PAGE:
Music as a Brand Asset

Achille Forler, founder

How can music design, a relatively young discipline, help brand differentiation?

A brand is made of several parts, or assets, and music is one of them. Neglecting your music asset is like neglecting an interior design asset, or an F&B asset. Brands that one cannot identify with eyes closed are mute brands. But when a brand fires on all cylinders, across all its properties, then the stage is set for the highest experience within the price-band in which the brand operates. Within a same price-band, people will instinctively go for the better experience. Experience is what differentiates brands.

Why is music becoming an important asset for brands?

A lot of evidence has been collected in the last 60 years to show that background music impacts customers’ behaviour. But research in the last 15 years has revolutionised our understanding of how music works: we have a musical brain that is different from, and pre-dating, our verbal brain. Beethoven sensed it when he said that: “Music enters our brain through an entirely different door”. Research has shown that music significantly amplifies our emotions, the way a soundtrack amplifies the scenes of a movie. More brain areas are assigned to the processing of music than language: man is truly a musical species.

The traditional offer of genre-based background music has no goal other than to discreetly mask unpleasant sounds – voices, ambient noise – and, at its best, create a kind of emotional ‘feel good’ among guests and staff. You can hear this predictable, bland music everywhere, in a grocery store or in a hotel lobby. This inappropriate approach is still, sadly, the ‘default option’ for most of the hospitality industry.

When music is curated in tune with the other assets of your brand, it becomes the voice of your brand and conveys emotionally your corporate identity. That cannot be achieved with genre-based, one-size-fits-all music playlists.

How then should music branding be approached?

Music can be the best ‘value for money’ overhead in a budget. That said: First, the client should know exactly what the brand stands for. This itself is a challenge for many companies. Companies that don’t do well are invariably companies that have lost their narrative, or maybe never had one in the first place.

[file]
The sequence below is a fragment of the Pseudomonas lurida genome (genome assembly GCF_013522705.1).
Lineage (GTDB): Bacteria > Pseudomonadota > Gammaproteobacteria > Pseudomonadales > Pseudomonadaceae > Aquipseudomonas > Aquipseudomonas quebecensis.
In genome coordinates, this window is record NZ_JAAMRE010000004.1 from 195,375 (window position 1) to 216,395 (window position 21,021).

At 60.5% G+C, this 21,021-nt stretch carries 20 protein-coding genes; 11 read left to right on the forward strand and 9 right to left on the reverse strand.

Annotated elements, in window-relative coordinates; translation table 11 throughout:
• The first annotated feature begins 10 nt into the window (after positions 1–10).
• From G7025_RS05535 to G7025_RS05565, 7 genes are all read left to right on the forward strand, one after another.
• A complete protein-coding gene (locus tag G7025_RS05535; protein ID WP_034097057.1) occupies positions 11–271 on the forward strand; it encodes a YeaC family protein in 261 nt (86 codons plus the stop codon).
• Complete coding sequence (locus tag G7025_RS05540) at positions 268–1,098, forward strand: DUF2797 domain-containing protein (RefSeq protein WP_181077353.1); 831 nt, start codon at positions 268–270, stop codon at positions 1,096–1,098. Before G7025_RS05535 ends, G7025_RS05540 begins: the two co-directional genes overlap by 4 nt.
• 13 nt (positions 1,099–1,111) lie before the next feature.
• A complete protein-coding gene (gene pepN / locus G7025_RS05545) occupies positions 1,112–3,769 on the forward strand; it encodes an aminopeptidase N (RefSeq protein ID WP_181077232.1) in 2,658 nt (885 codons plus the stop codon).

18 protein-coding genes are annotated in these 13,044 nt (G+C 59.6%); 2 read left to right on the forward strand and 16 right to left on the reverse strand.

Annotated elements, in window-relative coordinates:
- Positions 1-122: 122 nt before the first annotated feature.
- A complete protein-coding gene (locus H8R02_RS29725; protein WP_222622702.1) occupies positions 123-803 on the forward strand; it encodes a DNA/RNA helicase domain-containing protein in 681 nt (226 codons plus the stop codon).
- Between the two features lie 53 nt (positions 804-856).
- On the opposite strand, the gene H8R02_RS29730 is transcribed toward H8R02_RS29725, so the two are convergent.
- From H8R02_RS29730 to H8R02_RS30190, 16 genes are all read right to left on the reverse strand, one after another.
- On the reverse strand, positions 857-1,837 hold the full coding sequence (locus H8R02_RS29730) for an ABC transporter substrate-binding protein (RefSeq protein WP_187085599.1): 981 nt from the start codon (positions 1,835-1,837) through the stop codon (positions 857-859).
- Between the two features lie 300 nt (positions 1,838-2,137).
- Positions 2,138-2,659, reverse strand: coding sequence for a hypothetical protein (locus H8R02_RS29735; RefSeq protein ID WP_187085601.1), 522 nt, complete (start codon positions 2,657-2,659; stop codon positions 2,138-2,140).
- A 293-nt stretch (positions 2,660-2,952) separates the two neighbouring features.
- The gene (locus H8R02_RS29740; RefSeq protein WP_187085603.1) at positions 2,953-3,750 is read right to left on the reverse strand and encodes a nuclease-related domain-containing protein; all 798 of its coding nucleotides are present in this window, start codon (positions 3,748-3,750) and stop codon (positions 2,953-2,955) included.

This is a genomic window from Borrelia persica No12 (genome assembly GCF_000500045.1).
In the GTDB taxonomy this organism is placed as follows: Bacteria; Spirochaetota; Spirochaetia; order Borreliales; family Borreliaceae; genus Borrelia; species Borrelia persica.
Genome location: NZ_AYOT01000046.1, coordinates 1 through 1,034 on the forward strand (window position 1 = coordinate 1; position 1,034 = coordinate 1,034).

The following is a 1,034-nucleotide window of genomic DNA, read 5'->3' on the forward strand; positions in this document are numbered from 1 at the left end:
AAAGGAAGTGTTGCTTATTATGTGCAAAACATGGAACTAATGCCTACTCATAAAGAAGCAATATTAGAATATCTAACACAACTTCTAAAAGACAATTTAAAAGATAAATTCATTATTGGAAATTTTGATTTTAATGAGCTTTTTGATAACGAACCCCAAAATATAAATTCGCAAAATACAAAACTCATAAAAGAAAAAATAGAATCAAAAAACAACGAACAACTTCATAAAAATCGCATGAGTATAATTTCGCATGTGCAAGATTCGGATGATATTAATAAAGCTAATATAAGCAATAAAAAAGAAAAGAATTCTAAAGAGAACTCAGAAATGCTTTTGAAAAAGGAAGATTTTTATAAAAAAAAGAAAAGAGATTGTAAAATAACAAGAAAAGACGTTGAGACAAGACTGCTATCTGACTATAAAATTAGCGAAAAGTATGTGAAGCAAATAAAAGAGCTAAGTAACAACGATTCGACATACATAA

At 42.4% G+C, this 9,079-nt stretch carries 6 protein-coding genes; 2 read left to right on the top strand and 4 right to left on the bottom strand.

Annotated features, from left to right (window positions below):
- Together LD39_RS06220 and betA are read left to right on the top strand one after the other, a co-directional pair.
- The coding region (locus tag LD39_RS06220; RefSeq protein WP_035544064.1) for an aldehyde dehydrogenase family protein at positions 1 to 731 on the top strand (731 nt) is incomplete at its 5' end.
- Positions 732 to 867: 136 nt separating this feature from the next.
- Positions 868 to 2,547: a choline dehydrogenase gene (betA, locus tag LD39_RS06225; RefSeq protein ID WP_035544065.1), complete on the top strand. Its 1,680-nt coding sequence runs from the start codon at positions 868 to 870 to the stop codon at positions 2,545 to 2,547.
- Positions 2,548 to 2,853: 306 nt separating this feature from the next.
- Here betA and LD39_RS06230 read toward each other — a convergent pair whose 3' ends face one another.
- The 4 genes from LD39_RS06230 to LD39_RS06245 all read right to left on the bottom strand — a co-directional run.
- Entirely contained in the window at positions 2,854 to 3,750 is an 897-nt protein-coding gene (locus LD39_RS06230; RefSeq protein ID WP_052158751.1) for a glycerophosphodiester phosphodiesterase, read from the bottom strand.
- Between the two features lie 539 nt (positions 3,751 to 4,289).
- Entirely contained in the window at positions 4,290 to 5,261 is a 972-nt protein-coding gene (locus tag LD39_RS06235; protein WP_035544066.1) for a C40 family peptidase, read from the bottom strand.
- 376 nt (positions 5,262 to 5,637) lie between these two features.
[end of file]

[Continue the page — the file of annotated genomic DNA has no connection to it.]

When we started out, we were lucky to have as clients some exceptional General Managers in charge of renovation, or re-opening, of sublime heritage properties. When you work for timeless destinations such as these, the key is to crack each property’s code while keeping a sonic commonality, because they belong to the same Group and the music must reflect that.

When you work with a brand that has little to differentiate itself from its competitors – and there are many -, music can be a key differentiator. Here, the key is to create an original sonic foundation that allows continual evolution because in these businesses one year is a long time; you must constantly refresh your playlists to stay ahead of the curve.

What sparked the creation of Music Curator?

Then one day it struck me: the hospitality industry plays music in more venues with a greater captive audience than any other industry in the world, including the music industry. Not using this potential is like keeping a Ferrari locked up in a garage. The hospitality industry doesn’t see it this way because that is not what they teach in hotel management schools. I saw this as a huge opportunity for brands to implement a music strategy to communicate with their guests and the world.

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